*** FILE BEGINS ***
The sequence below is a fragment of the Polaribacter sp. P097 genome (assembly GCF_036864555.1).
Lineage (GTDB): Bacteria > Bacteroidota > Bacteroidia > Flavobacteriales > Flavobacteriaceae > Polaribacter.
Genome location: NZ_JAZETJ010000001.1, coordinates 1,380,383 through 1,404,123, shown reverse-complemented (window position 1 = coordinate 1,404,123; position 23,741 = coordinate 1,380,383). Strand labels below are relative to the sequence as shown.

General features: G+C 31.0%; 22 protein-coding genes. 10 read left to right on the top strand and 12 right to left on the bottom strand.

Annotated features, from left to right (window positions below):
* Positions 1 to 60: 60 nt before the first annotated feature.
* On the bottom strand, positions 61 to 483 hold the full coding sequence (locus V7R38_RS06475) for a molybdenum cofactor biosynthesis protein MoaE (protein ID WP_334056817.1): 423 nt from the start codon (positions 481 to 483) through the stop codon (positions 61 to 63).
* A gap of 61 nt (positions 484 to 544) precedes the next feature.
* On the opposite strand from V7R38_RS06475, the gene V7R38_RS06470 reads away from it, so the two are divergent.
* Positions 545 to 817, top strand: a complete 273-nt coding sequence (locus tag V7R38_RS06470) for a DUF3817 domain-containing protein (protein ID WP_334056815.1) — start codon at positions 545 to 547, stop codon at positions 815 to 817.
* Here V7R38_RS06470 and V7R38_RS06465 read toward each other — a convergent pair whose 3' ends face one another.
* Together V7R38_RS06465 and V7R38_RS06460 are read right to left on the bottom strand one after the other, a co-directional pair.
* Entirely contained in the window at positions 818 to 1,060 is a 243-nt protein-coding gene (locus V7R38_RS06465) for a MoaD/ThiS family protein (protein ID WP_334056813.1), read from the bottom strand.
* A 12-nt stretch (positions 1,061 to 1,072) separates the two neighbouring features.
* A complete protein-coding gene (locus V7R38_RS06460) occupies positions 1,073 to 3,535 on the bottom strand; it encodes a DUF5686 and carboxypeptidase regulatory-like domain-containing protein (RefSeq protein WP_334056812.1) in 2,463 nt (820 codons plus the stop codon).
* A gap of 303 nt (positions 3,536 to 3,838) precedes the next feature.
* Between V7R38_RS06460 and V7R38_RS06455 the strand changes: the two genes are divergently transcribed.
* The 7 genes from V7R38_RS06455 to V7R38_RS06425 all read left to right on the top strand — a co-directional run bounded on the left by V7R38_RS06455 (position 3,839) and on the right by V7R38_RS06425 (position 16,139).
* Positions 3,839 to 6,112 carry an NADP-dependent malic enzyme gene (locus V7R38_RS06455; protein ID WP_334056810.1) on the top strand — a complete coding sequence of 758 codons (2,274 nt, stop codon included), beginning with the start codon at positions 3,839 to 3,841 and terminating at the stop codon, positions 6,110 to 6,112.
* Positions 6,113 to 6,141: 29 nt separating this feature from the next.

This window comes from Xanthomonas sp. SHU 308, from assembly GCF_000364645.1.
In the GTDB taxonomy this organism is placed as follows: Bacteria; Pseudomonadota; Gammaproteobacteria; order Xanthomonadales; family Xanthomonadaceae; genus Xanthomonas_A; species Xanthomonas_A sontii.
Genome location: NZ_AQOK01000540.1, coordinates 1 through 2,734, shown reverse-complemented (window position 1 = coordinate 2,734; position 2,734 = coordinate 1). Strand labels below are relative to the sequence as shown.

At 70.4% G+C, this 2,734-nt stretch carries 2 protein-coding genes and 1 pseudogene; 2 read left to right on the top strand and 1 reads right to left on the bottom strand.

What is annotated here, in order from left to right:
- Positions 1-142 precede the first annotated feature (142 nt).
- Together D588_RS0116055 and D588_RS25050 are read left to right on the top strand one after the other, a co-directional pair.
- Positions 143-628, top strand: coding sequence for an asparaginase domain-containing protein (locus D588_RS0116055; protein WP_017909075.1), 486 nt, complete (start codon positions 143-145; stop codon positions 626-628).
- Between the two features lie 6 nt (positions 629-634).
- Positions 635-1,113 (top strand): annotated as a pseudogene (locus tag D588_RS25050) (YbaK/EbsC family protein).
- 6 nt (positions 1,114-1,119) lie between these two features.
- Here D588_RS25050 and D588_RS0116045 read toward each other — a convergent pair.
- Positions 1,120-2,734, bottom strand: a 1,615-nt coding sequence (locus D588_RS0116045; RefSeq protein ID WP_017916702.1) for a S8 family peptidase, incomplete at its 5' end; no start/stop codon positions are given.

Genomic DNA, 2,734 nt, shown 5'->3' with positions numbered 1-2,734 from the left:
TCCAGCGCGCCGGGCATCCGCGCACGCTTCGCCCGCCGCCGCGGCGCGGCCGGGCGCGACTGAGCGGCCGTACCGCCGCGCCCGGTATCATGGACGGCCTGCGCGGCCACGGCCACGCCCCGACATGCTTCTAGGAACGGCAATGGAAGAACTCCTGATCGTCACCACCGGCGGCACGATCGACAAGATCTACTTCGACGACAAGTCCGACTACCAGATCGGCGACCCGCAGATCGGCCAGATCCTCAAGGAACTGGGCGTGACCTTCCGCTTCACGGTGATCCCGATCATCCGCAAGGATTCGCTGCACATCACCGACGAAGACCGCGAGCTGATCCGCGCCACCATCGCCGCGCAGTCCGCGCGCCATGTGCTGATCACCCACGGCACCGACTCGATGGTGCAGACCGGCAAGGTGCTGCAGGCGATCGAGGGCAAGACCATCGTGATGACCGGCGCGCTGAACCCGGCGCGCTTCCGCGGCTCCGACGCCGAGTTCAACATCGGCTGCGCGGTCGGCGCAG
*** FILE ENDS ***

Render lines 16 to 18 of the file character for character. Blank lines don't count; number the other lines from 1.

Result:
* A gap of 303 nt (positions 3,536 to 3,838) precedes the next feature.
* Between V7R38_RS06460 and V7R38_RS06455 the strand changes: the two genes are divergently transcribed.
* The 7 genes from V7R38_RS06455 to V7R38_RS06425 all read left to right on the top strand — a co-directional run bounded on the left by V7R38_RS06455 (position 3,839) and on the right by V7R38_RS06425 (position 16,139).